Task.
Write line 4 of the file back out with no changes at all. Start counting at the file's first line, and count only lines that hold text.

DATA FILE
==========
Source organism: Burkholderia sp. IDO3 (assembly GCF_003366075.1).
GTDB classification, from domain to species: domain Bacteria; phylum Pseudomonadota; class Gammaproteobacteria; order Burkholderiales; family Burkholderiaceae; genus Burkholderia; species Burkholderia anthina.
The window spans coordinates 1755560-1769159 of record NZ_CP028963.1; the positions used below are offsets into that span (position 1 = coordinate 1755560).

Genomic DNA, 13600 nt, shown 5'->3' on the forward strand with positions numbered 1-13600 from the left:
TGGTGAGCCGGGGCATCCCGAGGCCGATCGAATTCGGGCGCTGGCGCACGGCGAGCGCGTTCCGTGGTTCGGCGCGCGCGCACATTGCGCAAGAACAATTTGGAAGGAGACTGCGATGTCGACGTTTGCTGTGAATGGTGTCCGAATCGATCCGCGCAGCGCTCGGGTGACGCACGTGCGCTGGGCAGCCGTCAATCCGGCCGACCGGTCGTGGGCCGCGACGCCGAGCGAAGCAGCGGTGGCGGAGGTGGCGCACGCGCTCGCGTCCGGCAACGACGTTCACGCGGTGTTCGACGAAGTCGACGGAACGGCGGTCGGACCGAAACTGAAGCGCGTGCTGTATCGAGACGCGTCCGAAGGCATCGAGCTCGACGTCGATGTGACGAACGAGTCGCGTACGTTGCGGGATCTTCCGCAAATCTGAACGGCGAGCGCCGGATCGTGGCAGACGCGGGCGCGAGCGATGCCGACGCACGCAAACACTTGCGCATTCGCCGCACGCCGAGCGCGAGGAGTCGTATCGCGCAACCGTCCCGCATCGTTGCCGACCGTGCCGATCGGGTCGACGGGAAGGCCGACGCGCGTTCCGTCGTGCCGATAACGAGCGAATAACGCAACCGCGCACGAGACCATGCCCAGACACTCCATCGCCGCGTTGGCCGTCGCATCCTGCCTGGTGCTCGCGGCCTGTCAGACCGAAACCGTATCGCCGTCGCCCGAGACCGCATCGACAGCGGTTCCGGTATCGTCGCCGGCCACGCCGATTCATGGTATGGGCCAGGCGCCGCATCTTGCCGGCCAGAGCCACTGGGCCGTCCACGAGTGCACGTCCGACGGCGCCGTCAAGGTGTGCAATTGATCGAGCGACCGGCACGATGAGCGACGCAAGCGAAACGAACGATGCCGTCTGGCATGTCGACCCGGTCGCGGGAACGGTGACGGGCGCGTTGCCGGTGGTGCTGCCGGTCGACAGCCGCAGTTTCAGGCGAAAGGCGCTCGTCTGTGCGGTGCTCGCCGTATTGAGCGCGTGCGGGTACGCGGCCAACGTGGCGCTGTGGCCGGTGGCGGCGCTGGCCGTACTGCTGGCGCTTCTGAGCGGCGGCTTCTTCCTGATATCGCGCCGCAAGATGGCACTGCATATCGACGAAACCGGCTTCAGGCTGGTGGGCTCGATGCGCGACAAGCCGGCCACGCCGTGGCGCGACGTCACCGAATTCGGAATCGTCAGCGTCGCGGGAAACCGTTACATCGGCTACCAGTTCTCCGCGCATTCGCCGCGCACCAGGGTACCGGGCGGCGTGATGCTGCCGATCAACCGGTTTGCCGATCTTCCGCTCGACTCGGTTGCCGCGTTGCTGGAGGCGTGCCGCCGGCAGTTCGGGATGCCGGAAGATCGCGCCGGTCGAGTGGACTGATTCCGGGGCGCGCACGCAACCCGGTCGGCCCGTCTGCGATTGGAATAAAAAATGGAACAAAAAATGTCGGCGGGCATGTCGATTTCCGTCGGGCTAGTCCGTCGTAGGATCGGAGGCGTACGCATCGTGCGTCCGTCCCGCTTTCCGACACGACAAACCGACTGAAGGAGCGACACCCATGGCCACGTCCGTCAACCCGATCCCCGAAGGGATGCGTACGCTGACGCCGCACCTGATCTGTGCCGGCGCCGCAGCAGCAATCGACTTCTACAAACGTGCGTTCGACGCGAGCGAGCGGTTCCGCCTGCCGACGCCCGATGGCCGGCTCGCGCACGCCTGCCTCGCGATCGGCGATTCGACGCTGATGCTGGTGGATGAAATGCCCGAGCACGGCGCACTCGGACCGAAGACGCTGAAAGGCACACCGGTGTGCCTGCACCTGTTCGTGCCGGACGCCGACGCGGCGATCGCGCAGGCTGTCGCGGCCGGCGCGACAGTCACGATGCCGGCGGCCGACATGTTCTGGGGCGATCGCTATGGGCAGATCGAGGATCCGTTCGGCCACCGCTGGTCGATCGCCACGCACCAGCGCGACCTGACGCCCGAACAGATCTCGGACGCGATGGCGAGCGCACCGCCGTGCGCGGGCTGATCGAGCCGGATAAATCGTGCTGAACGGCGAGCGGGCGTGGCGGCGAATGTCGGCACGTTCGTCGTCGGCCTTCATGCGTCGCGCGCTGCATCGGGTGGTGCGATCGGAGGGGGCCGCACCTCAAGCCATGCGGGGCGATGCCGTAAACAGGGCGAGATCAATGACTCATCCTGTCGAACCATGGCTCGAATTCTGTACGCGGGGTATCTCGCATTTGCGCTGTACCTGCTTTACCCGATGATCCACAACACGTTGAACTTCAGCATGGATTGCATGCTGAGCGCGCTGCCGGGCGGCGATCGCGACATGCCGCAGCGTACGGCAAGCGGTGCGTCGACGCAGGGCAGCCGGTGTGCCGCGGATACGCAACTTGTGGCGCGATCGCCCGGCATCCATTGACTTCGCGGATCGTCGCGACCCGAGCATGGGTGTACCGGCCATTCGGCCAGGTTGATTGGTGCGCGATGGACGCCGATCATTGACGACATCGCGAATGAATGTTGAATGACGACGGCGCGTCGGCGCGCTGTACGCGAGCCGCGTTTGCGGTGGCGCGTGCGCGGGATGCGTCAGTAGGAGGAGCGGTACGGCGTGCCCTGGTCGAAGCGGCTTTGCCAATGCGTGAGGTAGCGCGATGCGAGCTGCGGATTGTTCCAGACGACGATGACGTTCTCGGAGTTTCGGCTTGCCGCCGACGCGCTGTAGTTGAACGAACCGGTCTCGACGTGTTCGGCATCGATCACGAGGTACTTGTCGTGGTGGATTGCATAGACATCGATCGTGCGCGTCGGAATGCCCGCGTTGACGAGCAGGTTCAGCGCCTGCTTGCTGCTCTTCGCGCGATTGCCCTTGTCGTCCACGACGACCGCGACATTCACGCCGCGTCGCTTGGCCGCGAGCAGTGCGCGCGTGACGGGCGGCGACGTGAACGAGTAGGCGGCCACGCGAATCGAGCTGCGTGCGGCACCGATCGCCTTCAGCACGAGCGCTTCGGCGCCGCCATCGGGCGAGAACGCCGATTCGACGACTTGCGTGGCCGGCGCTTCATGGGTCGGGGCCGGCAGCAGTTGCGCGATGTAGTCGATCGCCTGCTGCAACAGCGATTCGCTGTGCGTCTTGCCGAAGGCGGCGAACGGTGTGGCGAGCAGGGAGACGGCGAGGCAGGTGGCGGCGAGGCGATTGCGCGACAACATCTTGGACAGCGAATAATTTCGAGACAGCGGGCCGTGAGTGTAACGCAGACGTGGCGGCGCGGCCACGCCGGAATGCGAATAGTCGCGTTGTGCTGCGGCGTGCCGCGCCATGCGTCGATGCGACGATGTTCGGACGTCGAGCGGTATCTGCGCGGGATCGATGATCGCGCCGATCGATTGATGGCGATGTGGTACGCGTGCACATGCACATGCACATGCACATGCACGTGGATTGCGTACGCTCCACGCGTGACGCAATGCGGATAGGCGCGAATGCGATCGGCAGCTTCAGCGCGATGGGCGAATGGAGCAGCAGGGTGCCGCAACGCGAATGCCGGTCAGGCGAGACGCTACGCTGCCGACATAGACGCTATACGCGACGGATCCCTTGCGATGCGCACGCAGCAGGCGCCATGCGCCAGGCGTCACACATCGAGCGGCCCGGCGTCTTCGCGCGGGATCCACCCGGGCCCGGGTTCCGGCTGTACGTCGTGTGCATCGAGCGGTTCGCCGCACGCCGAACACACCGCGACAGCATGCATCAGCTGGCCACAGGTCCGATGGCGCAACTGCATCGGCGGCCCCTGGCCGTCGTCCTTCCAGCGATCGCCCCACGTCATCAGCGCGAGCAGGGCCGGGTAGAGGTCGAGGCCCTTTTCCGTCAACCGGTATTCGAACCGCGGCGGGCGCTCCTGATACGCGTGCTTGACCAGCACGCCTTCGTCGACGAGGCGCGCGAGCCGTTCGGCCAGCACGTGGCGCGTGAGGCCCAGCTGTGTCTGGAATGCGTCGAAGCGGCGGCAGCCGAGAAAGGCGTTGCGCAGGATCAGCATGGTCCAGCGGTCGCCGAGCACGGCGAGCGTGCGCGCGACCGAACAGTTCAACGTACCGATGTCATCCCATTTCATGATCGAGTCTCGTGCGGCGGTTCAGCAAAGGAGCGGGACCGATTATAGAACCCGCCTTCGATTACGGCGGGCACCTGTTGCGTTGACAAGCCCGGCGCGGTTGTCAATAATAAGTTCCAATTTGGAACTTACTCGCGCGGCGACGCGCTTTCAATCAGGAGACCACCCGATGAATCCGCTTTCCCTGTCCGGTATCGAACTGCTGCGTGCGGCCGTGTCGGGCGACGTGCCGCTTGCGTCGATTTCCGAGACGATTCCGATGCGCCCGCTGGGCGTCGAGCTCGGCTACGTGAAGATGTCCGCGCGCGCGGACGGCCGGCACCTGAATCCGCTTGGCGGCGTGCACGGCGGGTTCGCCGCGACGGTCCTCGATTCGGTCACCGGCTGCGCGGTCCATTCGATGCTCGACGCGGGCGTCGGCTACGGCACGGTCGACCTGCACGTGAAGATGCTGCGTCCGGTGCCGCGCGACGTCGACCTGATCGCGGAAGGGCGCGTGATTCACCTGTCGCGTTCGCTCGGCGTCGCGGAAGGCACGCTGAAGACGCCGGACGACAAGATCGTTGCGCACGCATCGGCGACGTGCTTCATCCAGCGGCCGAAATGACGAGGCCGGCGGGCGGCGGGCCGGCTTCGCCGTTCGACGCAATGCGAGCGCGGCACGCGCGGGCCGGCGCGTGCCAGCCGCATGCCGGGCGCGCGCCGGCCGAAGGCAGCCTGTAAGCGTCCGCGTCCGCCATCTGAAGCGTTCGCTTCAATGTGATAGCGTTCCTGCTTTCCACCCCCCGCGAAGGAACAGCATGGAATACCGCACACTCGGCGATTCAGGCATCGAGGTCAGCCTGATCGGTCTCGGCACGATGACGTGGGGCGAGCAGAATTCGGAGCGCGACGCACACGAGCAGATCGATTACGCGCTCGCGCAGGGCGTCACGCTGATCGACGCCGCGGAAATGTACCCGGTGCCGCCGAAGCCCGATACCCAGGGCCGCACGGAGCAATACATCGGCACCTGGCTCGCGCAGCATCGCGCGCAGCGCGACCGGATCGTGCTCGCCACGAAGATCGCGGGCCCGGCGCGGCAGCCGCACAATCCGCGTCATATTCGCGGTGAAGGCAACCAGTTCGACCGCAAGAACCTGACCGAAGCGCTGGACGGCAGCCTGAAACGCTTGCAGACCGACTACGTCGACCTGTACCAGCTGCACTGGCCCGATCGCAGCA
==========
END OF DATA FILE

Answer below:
Genomic DNA, 13600 nt, shown 5'->3' on the forward strand with positions numbered 1-13600 from the left: